What’s it like…?

Recently I was asked to describe sexual assault and the aftermath of it for some research. It took me a few days to gather myself to do it. What I  was not ready for were some of the answers I wrote while I was acutally experiencing them and realizing for the first time what was happening.

-What is it like to be sexually assaulted?

  • subtle until you realize you just became another statistic
  • slow motion, internal argument that this isn’t really happening
  • crying, wishing it to be over, wishing for the taste of soap in your mouth over what you taste in that moment
  • numbing emotional pain
  • mind goes to another place to block it out

 

-What is the aftermath of sex assault like? How does it feel physically, mentally, emotionally?

  • scattered, unable to concentrate on anything
  • wanting to run but can’t because he can find you •unbelievable shame when you know you can’t tell anyone
  • mentally wandering, seeking ANYTHING that will explain the black hole inside
  • physically lethargic
  • emotionally weak, vulnerable, wanting attention and acting out to get it and don’t know why
  • crying all the time, unable to explain why even to yourself
  • cutting hair that was used to control you in an effort to get rid of the feeling of powerlessness
  • any man running touching you makes your skin feel angry
  • uncontrollable angry outbursts when touched or skin physically stimulated, completely unpredictable (tapping, rubbing, patting, chair kicking)
  • hypersensitive to every noise (gum chewing, sucking, and other mouth noises) and non verbal body language (breathing patterns, facial expressions)
  • closed off, wanting to open up and angry that you can’t
  • blamed myself, thought it wasn’t assault, I was just weak
  • constantly questioning myself, wondering if I am crazy or making it all up in my head

 

-What was it like when you started speaking up about the assault? Did people believe you? How did they react?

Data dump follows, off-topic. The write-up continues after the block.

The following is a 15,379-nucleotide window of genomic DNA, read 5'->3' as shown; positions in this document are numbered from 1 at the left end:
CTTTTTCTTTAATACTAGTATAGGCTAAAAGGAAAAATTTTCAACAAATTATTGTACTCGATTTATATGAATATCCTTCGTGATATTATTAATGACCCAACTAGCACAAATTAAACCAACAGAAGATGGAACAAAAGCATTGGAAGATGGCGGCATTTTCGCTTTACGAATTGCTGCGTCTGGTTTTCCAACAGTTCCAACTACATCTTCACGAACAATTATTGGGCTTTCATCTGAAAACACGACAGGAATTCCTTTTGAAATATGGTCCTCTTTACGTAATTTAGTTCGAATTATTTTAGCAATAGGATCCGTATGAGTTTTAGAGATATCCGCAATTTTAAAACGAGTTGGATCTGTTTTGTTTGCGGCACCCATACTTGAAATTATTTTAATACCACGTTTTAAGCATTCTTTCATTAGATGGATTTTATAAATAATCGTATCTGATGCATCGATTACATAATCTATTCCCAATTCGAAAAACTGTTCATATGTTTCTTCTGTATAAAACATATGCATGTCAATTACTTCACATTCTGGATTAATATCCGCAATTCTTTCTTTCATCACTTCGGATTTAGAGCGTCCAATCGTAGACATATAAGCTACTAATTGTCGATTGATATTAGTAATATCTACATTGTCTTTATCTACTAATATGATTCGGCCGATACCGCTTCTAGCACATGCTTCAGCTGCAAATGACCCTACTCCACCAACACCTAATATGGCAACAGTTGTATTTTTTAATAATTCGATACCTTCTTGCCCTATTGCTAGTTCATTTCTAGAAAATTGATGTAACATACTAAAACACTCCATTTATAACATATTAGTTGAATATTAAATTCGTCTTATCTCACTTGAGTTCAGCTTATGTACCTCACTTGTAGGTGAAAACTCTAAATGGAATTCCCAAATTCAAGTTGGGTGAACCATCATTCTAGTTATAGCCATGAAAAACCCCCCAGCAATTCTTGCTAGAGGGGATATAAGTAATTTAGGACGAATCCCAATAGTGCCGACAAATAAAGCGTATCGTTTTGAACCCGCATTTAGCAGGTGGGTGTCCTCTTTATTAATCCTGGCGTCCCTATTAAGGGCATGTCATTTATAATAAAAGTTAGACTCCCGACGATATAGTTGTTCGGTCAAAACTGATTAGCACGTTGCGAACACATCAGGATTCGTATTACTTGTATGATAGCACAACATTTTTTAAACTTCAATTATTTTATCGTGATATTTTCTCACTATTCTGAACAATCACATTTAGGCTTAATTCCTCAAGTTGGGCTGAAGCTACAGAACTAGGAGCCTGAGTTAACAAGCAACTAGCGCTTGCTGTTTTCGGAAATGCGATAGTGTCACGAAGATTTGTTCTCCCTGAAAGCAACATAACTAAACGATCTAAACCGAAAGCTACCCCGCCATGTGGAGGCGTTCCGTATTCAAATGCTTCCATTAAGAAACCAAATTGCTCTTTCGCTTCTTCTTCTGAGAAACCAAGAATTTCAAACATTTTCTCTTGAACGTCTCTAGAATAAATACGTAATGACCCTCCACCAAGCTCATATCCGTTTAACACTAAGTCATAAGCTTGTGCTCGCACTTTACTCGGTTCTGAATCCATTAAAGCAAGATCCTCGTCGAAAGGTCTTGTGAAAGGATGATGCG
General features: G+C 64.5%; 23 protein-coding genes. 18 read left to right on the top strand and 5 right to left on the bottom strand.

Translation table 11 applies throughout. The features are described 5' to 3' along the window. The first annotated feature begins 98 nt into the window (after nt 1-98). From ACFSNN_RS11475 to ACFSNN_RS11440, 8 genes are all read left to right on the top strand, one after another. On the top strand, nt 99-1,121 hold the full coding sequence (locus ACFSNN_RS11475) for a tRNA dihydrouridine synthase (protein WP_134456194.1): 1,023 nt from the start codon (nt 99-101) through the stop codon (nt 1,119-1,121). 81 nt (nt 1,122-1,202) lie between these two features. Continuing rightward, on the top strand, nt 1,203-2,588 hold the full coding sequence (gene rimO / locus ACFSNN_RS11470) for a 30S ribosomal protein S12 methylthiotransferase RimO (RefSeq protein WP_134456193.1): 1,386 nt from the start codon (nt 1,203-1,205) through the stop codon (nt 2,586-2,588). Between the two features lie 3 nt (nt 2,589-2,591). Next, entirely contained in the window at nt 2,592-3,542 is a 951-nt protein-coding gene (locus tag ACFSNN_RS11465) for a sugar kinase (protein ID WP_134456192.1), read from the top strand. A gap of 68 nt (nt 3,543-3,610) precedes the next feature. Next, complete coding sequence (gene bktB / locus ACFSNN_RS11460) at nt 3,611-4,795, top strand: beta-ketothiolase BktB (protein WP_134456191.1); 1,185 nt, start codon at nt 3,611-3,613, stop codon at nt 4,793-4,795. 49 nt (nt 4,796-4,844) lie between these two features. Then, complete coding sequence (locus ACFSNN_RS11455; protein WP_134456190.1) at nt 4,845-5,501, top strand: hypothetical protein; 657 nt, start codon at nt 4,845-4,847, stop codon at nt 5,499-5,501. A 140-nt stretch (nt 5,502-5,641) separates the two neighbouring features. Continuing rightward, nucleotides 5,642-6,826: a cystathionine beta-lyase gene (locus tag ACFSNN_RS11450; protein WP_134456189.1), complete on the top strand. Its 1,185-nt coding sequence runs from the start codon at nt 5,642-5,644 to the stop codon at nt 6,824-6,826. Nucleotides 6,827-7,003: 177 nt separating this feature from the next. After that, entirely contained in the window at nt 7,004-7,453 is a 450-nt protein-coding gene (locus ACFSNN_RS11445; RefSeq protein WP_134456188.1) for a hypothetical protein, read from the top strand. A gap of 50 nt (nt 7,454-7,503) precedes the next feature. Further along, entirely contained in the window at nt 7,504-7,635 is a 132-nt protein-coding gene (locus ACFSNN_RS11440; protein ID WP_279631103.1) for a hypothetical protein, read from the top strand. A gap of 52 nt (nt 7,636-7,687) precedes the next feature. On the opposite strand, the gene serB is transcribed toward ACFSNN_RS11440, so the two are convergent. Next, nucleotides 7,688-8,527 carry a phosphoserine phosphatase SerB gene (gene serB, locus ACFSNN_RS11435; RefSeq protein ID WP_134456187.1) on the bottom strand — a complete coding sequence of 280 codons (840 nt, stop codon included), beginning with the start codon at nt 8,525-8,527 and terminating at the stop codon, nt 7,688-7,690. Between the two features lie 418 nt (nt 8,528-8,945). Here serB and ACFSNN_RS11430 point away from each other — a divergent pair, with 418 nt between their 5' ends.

• certain people were skeptical
  • blamed me for putting them in an awkward position because they knew the person
  • mom was offended by my language that was a result of my anger
  • “why on Earth would you tell that this happened?!?”
  • questioned my motives
  • blamed me for it happening

 

-What is it like to go through reporting a sexual crime? What is it like to complete a rape kit?

  • I had no idea I could report anything
  • he was a cop so I was screwed

 

-What kind of support did you receive (or not receive) from your friends and family? How did it make you feel?

  • none
  • felt alone, totally isolated

 

-What do you wish people who haven’t been sexually assaulted knew about sex assault?

  • it’s not a joking matter
  • it’s not the victim’s fault
  • it needs to be talked about
  • it’s terrifying even years later
  • perps are everywhere, even your own house
  • never assume you know why someone appears snotty and closed off, never know what they are dealing with
  • don’t assume it’s depression making them cry and be silent, it’s trauma

I finished filling this out during church (I know, I am such a bad Christian… oh, well.) and I suddenly began to recognize things as they happened. As I dug into my memories and feelings in an effort to condense my answers to the requested bullet points, I realized how deep the aftermath really went. It started when my husband put his arm around me. Yes, our relationship isn’t the best but this was different. My skin crawled where he touched me. His arm pinched my hair a bit and the panic of feeling trapped by my hair set in. The irritation continued the more I wrote. It was only as I was furiously swiping away on my phone’s keyboard that I becamse hyperaware of all the gum chewing, swallowing, and lip smacking around me. It drowned out the pastor’s voice and grated on my raw nerves. The person behind me kicking my chair jolted me into my core and the panicked feeling grew exponentially. I pushed myself to stay in my chair until I finished that last bullet point then I darted out the back of the sanctuary and found my “sanctuary” in the ladies’ room.  It was all making sense. It wasn’t necessarily my misbehaving children or my “annoying” husband or even the piles of unfolded laundry that had lately been setting off my cascade of emotional outbursts that have seemed to ramp up the past few years. I know it is by no means over but recognizing things is the first step to fixing it. At least that is my hope.

-me

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